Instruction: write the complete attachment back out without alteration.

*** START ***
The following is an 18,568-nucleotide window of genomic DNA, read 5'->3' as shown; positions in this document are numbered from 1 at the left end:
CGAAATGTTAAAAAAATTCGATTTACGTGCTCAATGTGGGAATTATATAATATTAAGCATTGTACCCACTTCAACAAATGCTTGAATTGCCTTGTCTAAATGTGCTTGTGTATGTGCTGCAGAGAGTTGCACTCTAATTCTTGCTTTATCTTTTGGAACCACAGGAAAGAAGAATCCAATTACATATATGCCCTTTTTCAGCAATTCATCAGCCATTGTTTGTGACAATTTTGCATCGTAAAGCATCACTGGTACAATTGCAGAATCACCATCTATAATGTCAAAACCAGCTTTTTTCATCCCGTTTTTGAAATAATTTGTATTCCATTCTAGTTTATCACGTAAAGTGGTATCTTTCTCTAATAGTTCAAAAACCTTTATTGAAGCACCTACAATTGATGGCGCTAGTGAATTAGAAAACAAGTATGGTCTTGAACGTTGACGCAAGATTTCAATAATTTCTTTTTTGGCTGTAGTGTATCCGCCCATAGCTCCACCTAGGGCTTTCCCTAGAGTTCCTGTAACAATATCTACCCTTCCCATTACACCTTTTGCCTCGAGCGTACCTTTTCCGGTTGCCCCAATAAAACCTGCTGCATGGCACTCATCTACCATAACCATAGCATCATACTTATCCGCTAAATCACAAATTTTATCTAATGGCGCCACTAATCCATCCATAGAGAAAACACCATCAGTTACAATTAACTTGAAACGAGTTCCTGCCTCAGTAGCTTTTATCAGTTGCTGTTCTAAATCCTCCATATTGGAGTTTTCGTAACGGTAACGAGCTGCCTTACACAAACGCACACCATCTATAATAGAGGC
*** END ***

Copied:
The following is an 18,568-nucleotide window of genomic DNA, read 5'->3' as shown; positions in this document are numbered from 1 at the left end:
CGAAATGTTAAAAAAATTCGATTTACGTGCTCAATGTGGGAATTATATAATATTAAGCATTGTACCCACTTCAACAAATGCTTGAATTGCCTTGTCTAAATGTGCTTGTGTATGTGCTGCAGAGAGTTGCACTCTAATTCTTGCTTTATCTTTTGGAACCACAGGAAAGAAGAATCCAATTACATATATGCCCTTTTTCAGCAATTCATCAGCCATTGTTTGTGACAATTTTGCATCGTAAAGCATCACTGGTACAATTGCAGAATCACCATCTATAATGTCAAAACCAGCTTTTTTCATCCCGTTTTTGAAATAATTTGTATTCCATTCTAGTTTATCACGTAAAGTGGTATCTTTCTCTAATAGTTCAAAAACCTTTATTGAAGCACCTACAATTGATGGCGCTAGTGAATTAGAAAACAAGTATGGTCTTGAACGTTGACGCAAGATTTCAATAATTTCTTTTTTGGCTGTAGTGTATCCGCCCATAGCTCCACCTAGGGCTTTCCCTAGAGTTCCTGTAACAATATCTACCCTTCCCATTACACCTTTTGCCTCGAGCGTACCTTTTCCGGTTGCCCCAATAAAACCTGCTGCATGGCACTCATCTACCATAACCATAGCATCATACTTATCCGCTAAATCACAAATTTTATCTAATGGCGCCACTAATCCATCCATAGAGAAAACACCATCAGTTACAATTAACTTGAAACGAGTTCCTGCCTCAGTAGCTTTTATCAGTTGCTGTTCTAAATCCTCCATATTGGAGTTTTCGTAACGGTAACGAGCTGCCTTACACAAACGCACACCATCTATAATAGAGGC